Right now we are segmenting these engaged subscribers mainly on open and click related metrics, but in the future we are looking into incorporating other variables like page views, time on site, video views to further refine our concept of engaged subscribers. 

 

Adrián Müller

Published 7 April, 2015 by Adrián Müller

Adrián Müller is Global CRM Manager at FC Barcelona and a contributor to Econsultancy. You can follow him on Twitter and connect on LinkedIn

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Alex Kupriienko

Alex Kupriienko, PR strategist at Portmone.com

So, if I understood correctly, your approach in emailing engaged subscribers is in the specific personalisation? What else, besides Open Rate, you've been measured?

over 3 years ago

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Peter Cunningham, Product & Marketing at Buyapowa

Maybe the reward for continual engagement could be a reduction in later purchase price. For FC Barcelona it could be the more you open emails and click, share etc you earn credits towards a later purchase of merchandise and maybe even tickets (in future maybe live screenings)

over 3 years ago

Adrián Müller

Adrián Müller, Global CRM Manager at FC Barcelona

Hello Alex,

The equation we use is quite simple, is a weighted score that takes into account

the total opens by user in a month / total emails the user was sent in a month ratio

and

the total clicks by user in a month / total unique opens by user in a month ratio

Based on this score, we segment between highly engaged, engaged and unengaged subscribers. The highly engaged are those rewarded every month with exclusive content.

Cheers

over 3 years ago

Adrián Müller

Adrián Müller, Global CRM Manager at FC Barcelona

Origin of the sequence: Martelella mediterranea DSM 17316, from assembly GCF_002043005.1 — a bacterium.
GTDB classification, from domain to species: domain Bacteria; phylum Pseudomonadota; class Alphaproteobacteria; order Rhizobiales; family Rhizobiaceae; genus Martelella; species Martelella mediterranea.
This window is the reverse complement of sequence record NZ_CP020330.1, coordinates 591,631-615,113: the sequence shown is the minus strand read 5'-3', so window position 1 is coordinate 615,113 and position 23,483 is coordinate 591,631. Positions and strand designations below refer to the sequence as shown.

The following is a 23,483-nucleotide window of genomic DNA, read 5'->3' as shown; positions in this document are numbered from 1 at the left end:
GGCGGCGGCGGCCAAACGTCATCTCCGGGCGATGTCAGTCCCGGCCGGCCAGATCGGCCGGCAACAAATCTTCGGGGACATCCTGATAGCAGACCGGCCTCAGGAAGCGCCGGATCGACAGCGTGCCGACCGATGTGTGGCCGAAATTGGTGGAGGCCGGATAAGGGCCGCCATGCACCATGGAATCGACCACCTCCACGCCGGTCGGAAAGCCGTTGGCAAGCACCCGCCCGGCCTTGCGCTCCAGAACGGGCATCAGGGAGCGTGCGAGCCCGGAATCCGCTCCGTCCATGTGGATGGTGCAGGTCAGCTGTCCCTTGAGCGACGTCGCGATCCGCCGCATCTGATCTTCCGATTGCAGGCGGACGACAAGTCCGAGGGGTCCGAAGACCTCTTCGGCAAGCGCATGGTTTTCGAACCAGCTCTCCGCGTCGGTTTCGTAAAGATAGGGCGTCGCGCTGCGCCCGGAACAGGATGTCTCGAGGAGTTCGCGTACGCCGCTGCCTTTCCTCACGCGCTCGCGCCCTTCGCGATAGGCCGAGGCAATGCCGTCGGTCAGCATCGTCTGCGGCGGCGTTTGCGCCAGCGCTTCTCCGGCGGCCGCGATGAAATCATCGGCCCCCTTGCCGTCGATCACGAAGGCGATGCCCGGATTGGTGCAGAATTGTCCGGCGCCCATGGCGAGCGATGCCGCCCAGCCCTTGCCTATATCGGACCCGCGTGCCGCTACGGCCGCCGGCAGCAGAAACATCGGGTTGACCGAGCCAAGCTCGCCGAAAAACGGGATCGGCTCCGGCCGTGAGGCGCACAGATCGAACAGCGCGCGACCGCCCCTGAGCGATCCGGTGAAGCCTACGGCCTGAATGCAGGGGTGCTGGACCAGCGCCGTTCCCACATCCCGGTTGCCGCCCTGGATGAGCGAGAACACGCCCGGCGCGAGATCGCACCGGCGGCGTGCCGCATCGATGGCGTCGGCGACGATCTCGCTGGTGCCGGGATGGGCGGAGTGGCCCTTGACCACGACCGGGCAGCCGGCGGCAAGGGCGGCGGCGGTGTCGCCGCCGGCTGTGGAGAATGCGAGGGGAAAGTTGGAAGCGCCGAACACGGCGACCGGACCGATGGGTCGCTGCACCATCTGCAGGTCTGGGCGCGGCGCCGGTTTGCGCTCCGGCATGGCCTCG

Hello Peter,

You are absolutely right, we will indeed test giving an economic benefit, but not to all our highly engaged subscribers as we have a very big database. Lets say for example we have 5 million highly engaged subscribers and we give a 1€ discount, for that you already need a 5 million euro budget and that is only for a 1€ discount. It is hard to justify such an investment solely taking into account a fan's engagement, we would need to take into account purchase behaviour and then we are more in the domain of a Loyalty Program.

In short, we will test an economic benefit but we will be creating a new segment "the extra highly engaged" :) We wanted to be able to reward all our fans that are on a regular basis engaging with our emails, regardless if they are customers or not and that is why we went for the exclusive content approach.

Cheers

over 3 years ago

Roman Rackwitz

Roman Rackwitz, CEO at Engaginglab & RACKSOCIAL

Hi Adrian, indeed it is already a great advance for a Gamification-approach that you are not focusing anymore just on rewarding purchases. So, you are far ahead of most of the other companies thinking about Gamification. Congrats. I have written an open letter to Marketing that focuses especially on this issue: https://www.linkedin.com/pulse/20140923202753-57620628-gamification-let-s-talk-marketing?trk=mp-reader-card

But: At the same time you are missing the full potential (or as to say the other 90% of its potential) by reducing Gamification to be a simple reward program. What I mean by that?

Gamification means to reverse-engineer what makes games effective and to be honest, no one plays a game just because you get rewards by playing it, right?
Our human psychological predisposition to engage in gaming relies on the fact that we are challenged by the game within a meaningful context. By taking into account our actual skills and the challenge we are facing, a game provides us with the most effective environment to learn, to become better and finally to master the challenge. And than we are facing the next challenge that is build upon our new gained skills. This is why we feel to be engaged, fulfilled and satisfied within a game-like-environment.